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Table one

ONE of the strongest outperformances in the US market today is the technology sector and a recent chart showed how the “FAAMG” stocks have performed so well despite the rich valuations., trading at just below 30x price-to-earnings (PER) ratio.

For those not in the know, the acronym “FAAMG” stands for Facebook, Amazon, Apple, Microsoft and Google and this was coined by Goldman Sachs in 2017. In fact, that abbreviation is an evolution to the original acronym of four original stocks – “FANG”, which stood for Facebook, Amazon, Netflix and Google.

The original 2013 acronym evolved at a later stage, four years later, to “FAANG”. This incorporated Apple (the second “A”) in the acronym. Although Google has since changed its name to Alphabet, the original “G” is still attached to both the “FAAMG’ and “FAANG” acronyms. Table 1 summarises the performance of FAANG and FAAMG stocks year-to-date.

Whether it is the performance of FAANG or FAAMG, all tech stocks have been enjoying spectacular runs this year and from the year’s low, the group of stocks are also up by about two-thirds in value. Another spectacular performance, which has been much talked about is by Tesla. The share price today makes the tech-based automotive company the largest among all with market capitalisation of more than US$278bil. Tesla’s share price is up 258% year-to-date and some 315% from the March low of US$361.22 per share.

Perhaps it is about time for someone to re-invent the acronym FAANG and FAAMG to include Tesla with a new abbreviation of FAANGT or FAAMGT.

While the US has its acronym based spectacular stocks, Malaysia too has one, but no one seems to have named them just yet. While some call them the Four Heavenly Kings due to the mind-blogging multi-beggar gains, this column would like to coin them with the abbreviation THKS. The four companies are of course Top Glove (T), Hartalega (H), Kossan Rubber (K) and Supermax (S). Thanks to THKS, Malaysia too has its very own acronym of spectacular stock price performance.

Table 2 summarises the performance of Malaysia’s THKS stocks year-to-date and up to yesterday’s close. Except for Supermax, which is trading near it’s intra-day all-time-high on July 14, the share prices of the other three companies are now between 9% and 10% from their respective record highs.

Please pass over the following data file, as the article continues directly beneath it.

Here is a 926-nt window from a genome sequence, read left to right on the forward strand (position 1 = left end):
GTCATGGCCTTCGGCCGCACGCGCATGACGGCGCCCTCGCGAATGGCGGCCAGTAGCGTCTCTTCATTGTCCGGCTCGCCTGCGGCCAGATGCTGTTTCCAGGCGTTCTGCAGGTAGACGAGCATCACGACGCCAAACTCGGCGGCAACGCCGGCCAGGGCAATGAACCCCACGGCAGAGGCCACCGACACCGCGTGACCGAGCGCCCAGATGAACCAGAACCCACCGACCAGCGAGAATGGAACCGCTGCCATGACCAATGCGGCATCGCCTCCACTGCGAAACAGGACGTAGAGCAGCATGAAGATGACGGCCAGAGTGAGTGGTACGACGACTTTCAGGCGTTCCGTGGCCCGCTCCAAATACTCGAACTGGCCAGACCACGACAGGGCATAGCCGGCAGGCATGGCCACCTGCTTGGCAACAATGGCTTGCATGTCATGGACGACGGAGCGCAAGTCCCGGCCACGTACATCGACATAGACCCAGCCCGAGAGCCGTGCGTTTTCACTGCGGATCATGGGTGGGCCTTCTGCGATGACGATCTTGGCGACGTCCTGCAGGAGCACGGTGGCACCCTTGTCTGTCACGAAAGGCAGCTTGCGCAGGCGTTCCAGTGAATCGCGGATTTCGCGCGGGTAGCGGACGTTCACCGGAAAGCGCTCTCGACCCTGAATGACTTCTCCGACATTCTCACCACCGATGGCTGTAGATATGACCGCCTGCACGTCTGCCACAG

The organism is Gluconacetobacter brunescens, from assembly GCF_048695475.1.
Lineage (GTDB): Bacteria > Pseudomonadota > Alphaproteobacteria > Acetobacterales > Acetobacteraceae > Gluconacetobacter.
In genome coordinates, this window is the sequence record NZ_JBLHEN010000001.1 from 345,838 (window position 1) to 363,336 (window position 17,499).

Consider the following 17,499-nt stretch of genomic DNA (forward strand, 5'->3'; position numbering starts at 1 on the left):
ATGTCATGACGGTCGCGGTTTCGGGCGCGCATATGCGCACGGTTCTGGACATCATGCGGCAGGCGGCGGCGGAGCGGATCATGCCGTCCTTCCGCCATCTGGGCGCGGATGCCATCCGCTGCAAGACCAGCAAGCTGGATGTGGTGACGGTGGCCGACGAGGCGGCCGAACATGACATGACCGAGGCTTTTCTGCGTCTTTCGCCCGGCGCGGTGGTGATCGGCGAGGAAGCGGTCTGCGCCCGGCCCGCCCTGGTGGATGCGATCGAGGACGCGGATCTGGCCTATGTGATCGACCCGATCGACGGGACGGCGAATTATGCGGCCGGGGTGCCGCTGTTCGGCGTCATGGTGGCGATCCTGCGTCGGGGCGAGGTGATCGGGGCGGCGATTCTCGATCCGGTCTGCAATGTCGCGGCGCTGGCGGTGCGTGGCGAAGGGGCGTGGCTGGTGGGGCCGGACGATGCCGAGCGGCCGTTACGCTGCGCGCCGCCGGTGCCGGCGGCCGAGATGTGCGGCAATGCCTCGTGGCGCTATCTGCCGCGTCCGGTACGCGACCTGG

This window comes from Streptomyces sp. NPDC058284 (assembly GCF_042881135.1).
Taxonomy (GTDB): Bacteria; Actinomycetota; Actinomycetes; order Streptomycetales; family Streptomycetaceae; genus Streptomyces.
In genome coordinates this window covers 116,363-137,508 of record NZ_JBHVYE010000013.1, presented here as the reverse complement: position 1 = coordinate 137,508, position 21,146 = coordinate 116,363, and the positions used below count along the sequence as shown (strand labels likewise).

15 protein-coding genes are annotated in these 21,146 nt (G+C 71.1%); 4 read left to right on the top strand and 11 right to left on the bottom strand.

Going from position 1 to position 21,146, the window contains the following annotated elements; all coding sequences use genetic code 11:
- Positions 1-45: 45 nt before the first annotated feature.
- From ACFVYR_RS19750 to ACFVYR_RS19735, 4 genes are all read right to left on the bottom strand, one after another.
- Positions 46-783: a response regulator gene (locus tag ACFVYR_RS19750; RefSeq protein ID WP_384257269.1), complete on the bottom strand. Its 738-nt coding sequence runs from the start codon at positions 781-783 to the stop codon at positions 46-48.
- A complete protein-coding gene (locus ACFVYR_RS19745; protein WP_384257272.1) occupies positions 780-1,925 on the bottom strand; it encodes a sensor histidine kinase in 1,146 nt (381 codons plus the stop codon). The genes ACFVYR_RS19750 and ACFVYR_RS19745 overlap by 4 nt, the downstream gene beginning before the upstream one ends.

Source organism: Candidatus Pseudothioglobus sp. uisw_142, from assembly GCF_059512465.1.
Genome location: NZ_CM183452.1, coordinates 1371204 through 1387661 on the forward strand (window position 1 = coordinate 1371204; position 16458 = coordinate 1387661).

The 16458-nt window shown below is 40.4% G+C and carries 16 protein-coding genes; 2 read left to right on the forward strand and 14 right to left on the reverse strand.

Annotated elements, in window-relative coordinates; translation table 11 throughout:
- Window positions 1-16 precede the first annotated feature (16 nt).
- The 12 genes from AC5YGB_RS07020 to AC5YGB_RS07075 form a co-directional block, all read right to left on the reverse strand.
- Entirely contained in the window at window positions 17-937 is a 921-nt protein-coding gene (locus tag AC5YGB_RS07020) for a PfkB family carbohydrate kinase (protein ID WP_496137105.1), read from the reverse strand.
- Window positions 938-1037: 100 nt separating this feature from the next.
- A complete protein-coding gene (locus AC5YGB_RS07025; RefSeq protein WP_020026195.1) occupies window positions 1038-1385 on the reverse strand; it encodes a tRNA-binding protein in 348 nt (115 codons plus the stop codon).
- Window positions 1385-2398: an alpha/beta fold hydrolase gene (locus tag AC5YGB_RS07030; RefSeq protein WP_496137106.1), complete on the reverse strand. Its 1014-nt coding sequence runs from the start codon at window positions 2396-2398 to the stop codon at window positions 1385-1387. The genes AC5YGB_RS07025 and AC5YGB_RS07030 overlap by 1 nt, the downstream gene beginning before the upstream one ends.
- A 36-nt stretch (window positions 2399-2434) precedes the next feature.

As a collective group, THKS has multiplied in value by spectacular fashion with total market capitalisation of the four stocks rising from RM37.7bil as at end of last year to the current level of RM161.3bil, a more than three-fold increase year-to-date. We all know the reasons for this as the glove makers are finally enjoying the fruits of their labour as demand has soared in the wake of Covid-19 while supply remains tight due to limitation to output for the time being.

For investors who have benefited from this amazing run, (g)love story has not ended as investors are riding on a once-in-a-lifetime opportunity. Many of us have read all the newspaper articles as well as analyst commentaries as to why this rally will be sustained for a foreseeable future given the supply/demand dynamics as well as rising average selling prices (ASPs) over the past few months, which has resulted in spot glove prices going up by 2-3 folds or even more. But reality will set in, sooner or later, that this is unsustainable.

The reason is pretty simple. Gloves are like a commodity and not only these four companies are ramping up demand, so are others, both within and outside Malaysia. On top of it, we have new players coming to market to enjoy this super-normal EBITDA margin period, which is expected to rise from the mid-20% to as high as 40%. Some analysts are even forecasting margins of in excess of 50%, driven by purely higher ASPs.

According to one brokerage reports, demand for gloves is expected to rise by a compounded annual growth rate (CAGR) of 13% from 2019 to 2022 and an increase of 63% from the 2019 base level. Supply is expected to match this demand growth with a CAGR of 12.2% during the same period as manufacturers raise their output capacity by 58% from its end-2019 capacity level to the end of 2022.